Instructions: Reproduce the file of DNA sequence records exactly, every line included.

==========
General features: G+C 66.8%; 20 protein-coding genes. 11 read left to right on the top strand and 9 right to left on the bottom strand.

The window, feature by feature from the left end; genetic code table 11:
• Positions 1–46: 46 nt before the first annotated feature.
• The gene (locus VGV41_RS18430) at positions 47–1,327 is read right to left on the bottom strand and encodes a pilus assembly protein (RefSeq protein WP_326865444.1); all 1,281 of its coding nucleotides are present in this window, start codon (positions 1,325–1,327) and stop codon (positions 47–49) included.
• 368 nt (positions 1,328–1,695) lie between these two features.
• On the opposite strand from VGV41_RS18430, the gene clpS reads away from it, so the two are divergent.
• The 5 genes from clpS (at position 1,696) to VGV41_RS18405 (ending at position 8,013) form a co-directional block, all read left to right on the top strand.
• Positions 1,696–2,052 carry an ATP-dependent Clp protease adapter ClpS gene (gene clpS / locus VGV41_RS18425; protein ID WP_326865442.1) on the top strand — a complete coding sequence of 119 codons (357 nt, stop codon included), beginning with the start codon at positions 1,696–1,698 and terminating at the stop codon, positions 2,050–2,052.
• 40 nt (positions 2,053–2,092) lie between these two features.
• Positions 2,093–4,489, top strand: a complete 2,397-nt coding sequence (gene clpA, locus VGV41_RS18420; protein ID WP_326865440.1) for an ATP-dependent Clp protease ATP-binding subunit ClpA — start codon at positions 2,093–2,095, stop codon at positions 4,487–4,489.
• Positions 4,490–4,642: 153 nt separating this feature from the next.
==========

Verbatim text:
General features: G+C 66.8%; 20 protein-coding genes. 11 read left to right on the top strand and 9 right to left on the bottom strand.

The window, feature by feature from the left end; genetic code table 11:
• Positions 1–46: 46 nt before the first annotated feature.
• The gene (locus VGV41_RS18430) at positions 47–1,327 is read right to left on the bottom strand and encodes a pilus assembly protein (RefSeq protein WP_326865444.1); all 1,281 of its coding nucleotides are present in this window, start codon (positions 1,325–1,327) and stop codon (positions 47–49) included.
• 368 nt (positions 1,328–1,695) lie between these two features.
• On the opposite strand from VGV41_RS18430, the gene clpS reads away from it, so the two are divergent.
• The 5 genes from clpS (at position 1,696) to VGV41_RS18405 (ending at position 8,013) form a co-directional block, all read left to right on the top strand.
• Positions 1,696–2,052 carry an ATP-dependent Clp protease adapter ClpS gene (gene clpS / locus VGV41_RS18425; protein ID WP_326865442.1) on the top strand — a complete coding sequence of 119 codons (357 nt, stop codon included), beginning with the start codon at positions 1,696–1,698 and terminating at the stop codon, positions 2,050–2,052.
• 40 nt (positions 2,053–2,092) lie between these two features.
• Positions 2,093–4,489, top strand: a complete 2,397-nt coding sequence (gene clpA, locus VGV41_RS18420; protein ID WP_326865440.1) for an ATP-dependent Clp protease ATP-binding subunit ClpA — start codon at positions 2,093–2,095, stop codon at positions 4,487–4,489.
• Positions 4,490–4,642: 153 nt separating this feature from the next.